When I react to kids’ big feelings this way — as the norm rather than the exception — it sets kids up to feel more confident about handling their own feelings and the feelings of others. It makes sense — if my child is confident she can find a constructive way to respond to her own difficult feelings, she won’t be judgmental or threatened by the difficult feelings of others.

3. Set kids up to become little social scientists.

When it comes to teaching my kids about emotions, I can make the world a classroom. Especially if my kiddo’s struggles with empathy often relate to a family member, taking the learning to a less in-your-face place will make it easier to take those first steps of learning about emotions.

So instead of trying to teach empathy in the face of a loud, emotional sibling, a more distant emotional child in the grocery aisle or restaurant booth nearby can be a ready-made social science lesson for my kids. “What do you think that little guy is feeling? What do you think he wants? And look at his mom’s face — what do you think she’s feeling? What does she want? What do you think each of them could do to help the situation?” Older kids can also answer the question, “What do you think that person is believing?” In certain situations it may even be appropriate to ask, “Do you think there’s anything we can do to help?”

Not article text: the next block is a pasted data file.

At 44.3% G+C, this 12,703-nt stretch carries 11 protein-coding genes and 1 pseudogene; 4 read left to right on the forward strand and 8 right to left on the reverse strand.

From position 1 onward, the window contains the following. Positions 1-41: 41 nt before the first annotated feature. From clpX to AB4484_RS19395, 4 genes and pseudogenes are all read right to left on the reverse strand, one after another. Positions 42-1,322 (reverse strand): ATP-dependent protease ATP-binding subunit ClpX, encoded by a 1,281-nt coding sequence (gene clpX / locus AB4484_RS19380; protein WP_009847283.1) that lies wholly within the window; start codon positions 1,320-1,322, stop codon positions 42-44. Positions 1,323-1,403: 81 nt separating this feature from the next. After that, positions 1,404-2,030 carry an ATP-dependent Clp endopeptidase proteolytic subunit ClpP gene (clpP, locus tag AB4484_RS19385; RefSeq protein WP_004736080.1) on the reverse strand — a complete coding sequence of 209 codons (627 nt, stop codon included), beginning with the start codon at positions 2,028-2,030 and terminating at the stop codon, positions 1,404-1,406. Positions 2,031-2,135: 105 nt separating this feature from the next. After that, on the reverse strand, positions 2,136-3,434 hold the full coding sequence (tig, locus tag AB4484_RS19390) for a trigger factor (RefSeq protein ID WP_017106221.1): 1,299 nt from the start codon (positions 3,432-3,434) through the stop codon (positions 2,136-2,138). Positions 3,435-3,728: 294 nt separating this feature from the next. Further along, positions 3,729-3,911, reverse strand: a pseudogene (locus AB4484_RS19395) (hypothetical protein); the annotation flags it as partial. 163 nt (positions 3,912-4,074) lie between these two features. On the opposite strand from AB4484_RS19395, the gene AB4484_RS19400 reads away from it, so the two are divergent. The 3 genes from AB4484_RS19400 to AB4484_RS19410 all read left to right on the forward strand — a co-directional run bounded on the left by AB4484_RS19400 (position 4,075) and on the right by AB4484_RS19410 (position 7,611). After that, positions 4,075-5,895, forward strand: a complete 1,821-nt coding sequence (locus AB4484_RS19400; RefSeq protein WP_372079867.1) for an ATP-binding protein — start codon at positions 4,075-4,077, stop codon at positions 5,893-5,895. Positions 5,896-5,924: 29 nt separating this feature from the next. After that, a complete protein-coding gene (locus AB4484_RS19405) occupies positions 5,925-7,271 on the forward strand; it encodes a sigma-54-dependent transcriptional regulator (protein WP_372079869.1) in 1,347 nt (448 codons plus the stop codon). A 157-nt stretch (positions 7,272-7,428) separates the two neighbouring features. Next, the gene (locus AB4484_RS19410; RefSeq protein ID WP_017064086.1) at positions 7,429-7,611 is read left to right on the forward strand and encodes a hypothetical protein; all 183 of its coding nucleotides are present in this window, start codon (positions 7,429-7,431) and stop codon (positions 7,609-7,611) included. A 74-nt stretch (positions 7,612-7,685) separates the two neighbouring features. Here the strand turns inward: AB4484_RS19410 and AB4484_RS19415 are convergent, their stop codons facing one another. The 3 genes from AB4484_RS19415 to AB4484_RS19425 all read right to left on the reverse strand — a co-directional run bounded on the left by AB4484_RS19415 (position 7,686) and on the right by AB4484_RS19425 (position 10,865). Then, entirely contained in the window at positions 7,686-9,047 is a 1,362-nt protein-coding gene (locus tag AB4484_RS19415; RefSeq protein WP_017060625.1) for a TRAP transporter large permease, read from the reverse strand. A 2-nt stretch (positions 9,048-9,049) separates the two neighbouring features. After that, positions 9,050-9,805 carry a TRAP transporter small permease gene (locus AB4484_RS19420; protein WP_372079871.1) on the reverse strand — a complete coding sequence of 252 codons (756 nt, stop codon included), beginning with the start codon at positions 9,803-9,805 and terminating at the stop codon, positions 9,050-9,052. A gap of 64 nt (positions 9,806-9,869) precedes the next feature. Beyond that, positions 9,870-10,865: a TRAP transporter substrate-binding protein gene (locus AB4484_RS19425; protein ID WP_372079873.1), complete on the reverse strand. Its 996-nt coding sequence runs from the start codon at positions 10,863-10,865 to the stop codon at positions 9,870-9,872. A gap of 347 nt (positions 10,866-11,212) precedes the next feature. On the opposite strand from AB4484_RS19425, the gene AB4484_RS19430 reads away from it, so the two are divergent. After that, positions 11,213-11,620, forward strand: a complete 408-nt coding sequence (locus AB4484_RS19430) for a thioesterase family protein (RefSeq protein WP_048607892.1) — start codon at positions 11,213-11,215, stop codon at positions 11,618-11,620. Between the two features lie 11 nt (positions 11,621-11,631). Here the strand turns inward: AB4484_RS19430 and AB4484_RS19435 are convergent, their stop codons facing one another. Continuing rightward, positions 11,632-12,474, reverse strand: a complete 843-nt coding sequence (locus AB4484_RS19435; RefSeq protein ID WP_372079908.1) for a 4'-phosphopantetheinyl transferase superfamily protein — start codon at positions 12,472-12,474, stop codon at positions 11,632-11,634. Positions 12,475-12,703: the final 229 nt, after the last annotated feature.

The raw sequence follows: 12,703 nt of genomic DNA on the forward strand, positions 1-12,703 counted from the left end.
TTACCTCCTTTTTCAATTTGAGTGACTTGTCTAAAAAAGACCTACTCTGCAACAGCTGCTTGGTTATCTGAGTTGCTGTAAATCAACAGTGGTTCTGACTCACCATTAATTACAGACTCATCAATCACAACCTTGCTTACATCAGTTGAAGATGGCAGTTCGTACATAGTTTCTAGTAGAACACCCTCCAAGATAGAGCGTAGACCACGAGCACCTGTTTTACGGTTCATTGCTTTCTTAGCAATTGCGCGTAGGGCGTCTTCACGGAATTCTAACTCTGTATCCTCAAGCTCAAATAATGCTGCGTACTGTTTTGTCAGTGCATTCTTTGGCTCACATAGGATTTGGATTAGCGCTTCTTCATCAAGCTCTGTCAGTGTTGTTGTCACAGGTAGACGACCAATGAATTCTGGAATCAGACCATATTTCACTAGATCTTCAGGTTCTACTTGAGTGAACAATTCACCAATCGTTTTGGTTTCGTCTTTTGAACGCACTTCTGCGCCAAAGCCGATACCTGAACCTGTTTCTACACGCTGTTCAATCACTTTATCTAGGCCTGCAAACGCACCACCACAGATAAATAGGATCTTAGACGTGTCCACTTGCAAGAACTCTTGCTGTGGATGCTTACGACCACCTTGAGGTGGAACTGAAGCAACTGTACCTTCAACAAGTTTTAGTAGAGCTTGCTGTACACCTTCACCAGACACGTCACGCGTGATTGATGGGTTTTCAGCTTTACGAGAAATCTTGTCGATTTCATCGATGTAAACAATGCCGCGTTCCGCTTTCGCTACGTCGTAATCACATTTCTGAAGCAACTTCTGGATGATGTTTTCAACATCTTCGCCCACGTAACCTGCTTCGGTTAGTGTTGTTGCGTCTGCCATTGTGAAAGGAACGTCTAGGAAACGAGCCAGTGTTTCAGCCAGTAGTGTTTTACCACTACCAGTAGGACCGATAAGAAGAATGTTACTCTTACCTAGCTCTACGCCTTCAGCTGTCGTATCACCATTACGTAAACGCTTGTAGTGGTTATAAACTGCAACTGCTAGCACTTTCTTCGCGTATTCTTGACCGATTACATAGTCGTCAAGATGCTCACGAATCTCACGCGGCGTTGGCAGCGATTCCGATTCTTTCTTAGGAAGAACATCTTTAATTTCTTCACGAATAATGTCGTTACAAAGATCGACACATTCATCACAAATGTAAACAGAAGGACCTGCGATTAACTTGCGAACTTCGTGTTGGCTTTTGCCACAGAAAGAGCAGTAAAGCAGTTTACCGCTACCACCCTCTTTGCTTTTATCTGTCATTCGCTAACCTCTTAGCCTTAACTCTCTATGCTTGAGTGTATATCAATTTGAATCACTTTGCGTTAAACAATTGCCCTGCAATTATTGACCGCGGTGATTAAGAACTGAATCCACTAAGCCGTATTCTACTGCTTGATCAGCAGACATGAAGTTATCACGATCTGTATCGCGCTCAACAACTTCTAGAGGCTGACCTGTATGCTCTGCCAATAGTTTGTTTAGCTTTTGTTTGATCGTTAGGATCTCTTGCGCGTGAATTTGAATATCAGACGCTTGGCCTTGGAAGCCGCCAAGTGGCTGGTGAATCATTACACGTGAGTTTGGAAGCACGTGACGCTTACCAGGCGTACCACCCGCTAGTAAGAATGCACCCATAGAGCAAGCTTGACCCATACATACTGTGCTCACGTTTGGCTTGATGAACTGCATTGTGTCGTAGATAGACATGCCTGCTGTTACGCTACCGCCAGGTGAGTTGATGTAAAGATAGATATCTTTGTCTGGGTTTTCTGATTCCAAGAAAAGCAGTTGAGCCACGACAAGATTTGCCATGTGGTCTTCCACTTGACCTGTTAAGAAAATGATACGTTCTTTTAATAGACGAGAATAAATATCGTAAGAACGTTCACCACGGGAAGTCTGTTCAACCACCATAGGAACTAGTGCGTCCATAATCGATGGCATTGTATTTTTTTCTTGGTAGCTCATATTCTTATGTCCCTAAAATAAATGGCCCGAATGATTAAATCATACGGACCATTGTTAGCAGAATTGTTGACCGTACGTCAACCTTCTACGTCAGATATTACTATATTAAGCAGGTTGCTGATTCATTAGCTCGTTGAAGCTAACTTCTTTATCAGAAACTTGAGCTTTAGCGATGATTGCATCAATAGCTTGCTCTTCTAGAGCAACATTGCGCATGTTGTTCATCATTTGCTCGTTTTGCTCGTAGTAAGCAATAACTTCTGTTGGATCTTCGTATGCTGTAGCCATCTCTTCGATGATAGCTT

This approach of guiding kids to notice the emotions of others has been shown effective in increasing empathy and decreasing bullying. In the Roots of Empathy program, kids are guided to make observations about the emotions of a baby brought into their classroom several times at different developmental stages. Babies are inherently endearing and non-threatening to kids, so definitely take advantage of the opportunity to practice empathy whenever you meet any friends with babies!

Parents can also have conversations with kids about the emotions of characters in books, TV shows, or movies. If you’re watching Frozen or reading Horton Hears a Who for the umpteenth time, take advantage of it and talk about the underlying emotions, thoughts, and beliefs of the characters. [Here’s our post about the underlying messages in Frozen!] Kids who were engaged in discussions about the emotional content of books they were reading showed long-lasting increases in empathy compared to kids who just drew pictures about the books.

4. Celebrate the significance of what kids are learning.